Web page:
Most published accounts regarding the deposition of Emir Sanusi, in my view, do not capture the emir’s real crimes (as narrated to me by this minister) beyond “misappropriation of Kano Native Authority funds”, as captured in the oft-cited Muffet Commission Report. John Paden however traced the genesis, capturing the Tijjaniyya-Usmaniyya rivalry and establishment of provincial commissioner system in Northern Region in his book, Religion and Political Culture of Kano, as some of the reasons that put the two friends on collision course.
On September 18, 1962, the Northern Regional Government appointed a senior administrative officer, D. J. M. Muffet, to immediately start inquiries into the “deteriorating financial position of the Kano Native Authority”. Muffet was then asked to report to the minister for local government, Sule Gaya, who was also opposed to Emir Sanusi’s attempts to control the NPC in Kano.
On March 28, 1963, after the commission sat for 144 days and invited the emir, Northern emirs, including embattled Sir Sanusi, were summoned to Kaduna for a meeting. On arrival, Sanusi was ushered into the office of then governor of Northern Region, Kashim Ibrahim. According some accounts, Governor Kashim Ibrahim then handed him the resignation letter and asked him to sign, which he did posthaste after uttering “Inna lilLahi wa inna iLaihir raji’un”.
From then, he was banished to Azare. But 20 years later, he returned to his riverside residence in Wudil – the place Musa Gashash began hatching his deposition plot – and died there in 1990.
Now, fast-forward to June 8, 2014, when his grandson, the present emir of Kano, Muhammadu Sanusi II, was appointed emir. A few months after his appointment, Emir Sanusi went ahead to appoint a top councillor in the emirate, the Waziri and other title holders without seeking the approval of the state governor. The infuriated governor couldn’t stomach it. He issued him a strong-worded query.
Again, a few months after the first query, the emir – who was publicly opposed to begging (almajirci) – began alms-sharing show, drawing tens of thousands of beggars to his palace. This happened shortly after the governor announced banning of begging in Kano. Again, the then governor took offense and queried him.
In a public reply to the governor, Emir Sanusi said “nobody should stop us from giving out our money”.
To Emir Sanusi, knowledge of Islam, Shariah, Arabic, philosophy, economy, cosmology, rocket science and what not, starts and ends with him. And all Emirs, Obis, Obas, Shehus, Lamidos are, at best, semi-illiterates.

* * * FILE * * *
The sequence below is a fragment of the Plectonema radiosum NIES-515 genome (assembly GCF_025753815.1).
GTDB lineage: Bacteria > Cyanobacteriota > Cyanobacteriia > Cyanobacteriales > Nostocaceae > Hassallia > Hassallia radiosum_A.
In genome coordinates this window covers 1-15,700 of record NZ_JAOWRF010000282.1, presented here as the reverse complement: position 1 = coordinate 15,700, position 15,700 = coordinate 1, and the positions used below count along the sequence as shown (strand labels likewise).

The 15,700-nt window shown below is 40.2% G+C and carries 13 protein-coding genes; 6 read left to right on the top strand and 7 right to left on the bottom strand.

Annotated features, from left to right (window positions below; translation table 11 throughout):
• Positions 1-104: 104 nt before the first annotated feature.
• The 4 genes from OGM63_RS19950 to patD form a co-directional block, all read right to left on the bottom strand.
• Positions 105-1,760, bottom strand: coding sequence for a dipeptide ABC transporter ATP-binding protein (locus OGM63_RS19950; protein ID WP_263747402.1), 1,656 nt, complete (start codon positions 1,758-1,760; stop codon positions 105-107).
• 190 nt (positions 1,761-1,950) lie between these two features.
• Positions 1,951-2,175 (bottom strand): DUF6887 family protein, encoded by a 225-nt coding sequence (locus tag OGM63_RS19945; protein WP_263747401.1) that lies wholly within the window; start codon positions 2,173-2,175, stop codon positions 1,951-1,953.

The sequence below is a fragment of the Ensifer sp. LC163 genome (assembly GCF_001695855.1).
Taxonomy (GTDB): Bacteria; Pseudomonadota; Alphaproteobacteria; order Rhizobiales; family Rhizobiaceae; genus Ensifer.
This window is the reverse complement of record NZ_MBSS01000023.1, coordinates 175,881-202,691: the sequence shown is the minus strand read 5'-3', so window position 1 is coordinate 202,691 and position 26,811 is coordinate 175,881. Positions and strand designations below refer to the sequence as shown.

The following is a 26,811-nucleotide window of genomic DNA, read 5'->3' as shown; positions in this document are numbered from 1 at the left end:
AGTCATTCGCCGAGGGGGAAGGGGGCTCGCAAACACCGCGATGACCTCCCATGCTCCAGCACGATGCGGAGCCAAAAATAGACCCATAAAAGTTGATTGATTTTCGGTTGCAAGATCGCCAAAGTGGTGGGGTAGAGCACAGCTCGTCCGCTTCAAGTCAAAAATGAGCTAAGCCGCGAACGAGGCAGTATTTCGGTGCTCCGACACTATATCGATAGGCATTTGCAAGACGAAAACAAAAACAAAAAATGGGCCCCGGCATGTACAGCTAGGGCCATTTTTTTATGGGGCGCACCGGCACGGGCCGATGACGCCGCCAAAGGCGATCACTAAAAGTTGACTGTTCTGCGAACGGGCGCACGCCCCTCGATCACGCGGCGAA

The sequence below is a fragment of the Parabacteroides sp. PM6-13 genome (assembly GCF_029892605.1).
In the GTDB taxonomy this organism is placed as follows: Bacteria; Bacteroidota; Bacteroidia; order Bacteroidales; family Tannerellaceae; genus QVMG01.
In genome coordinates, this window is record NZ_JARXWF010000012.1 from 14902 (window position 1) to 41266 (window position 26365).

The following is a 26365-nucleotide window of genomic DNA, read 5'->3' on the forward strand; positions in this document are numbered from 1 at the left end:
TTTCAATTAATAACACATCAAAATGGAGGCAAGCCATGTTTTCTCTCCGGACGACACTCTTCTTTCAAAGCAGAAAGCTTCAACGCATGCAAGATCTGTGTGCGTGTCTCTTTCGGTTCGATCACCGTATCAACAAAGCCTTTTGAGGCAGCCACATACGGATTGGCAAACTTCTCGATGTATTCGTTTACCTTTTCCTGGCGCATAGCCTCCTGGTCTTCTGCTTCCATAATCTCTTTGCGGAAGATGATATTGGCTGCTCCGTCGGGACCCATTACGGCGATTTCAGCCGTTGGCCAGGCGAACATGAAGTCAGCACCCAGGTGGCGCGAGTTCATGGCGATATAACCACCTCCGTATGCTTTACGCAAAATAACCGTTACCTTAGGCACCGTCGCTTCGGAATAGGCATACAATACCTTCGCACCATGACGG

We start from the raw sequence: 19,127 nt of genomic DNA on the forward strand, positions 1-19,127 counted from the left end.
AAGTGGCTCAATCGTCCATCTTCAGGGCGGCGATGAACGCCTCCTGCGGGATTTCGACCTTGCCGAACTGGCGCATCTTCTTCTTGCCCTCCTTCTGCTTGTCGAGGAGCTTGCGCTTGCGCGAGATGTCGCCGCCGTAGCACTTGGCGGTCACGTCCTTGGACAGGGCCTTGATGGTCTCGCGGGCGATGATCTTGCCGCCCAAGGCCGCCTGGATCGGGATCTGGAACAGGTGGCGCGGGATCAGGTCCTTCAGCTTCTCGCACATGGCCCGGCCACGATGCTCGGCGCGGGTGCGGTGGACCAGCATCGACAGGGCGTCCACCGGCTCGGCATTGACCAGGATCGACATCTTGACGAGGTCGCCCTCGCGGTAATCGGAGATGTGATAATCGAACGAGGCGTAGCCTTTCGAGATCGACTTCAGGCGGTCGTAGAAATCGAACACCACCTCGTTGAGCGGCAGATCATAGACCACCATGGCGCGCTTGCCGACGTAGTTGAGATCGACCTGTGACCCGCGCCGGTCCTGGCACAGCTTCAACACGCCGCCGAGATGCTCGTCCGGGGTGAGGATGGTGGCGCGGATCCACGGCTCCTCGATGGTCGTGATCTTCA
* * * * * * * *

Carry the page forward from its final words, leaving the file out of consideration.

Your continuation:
Last year, local authorities in Danbatta town came up with a kind of family law to reduce some pecuniary requirements and cultural constraints related to marriage. But the emir condemned the move and cancelled the law. A few months later, after encouraging wives to retaliate battery instead of reporting to appropriate authority, the emir proposed his version of family law to be applied in Kano! Danbatta version of the law could have been more practicable in view of the size of the town and its surrounding hamlets.
I was once a fan of the emir, but his painting of impressionistic portrait of himself, cockatooing superfluously and lowering the estimation of the throne are some of my problems with him. From blabbering “I’m a Bellover” with Korede Bello in a viral clip, to endless selfies with every bystander, down to breaching palace protocols, Emir Sanusi is eroding the mystique and the aura of eminence associated with the throne.
After inheriting over N1billion in the treasury of Kano Emirate Council, the emir – an economist – went on spending spree until the council’s accounts ran into deficit. Now if another Muffet-type commission is to be re-inaugurated to investigate how Kano Emirate squandered the treasury on exotic cars, unnecessary ‘restructuring’ of the palace, frequent foreign travels, chartered flights, customised sets of Christian Louboutin spiked shoes and Moroccan costumes, Internet bills, among others, the revelations could be startling.
The deposition of Emir of Gwandu, Mustapha Jokolo, and the unlawful removal of certain Sanusi Lamido Sanusi as governor of CBN because of their public criticisms of government should have served a lesson to the emir.
I just hope somebody is listening.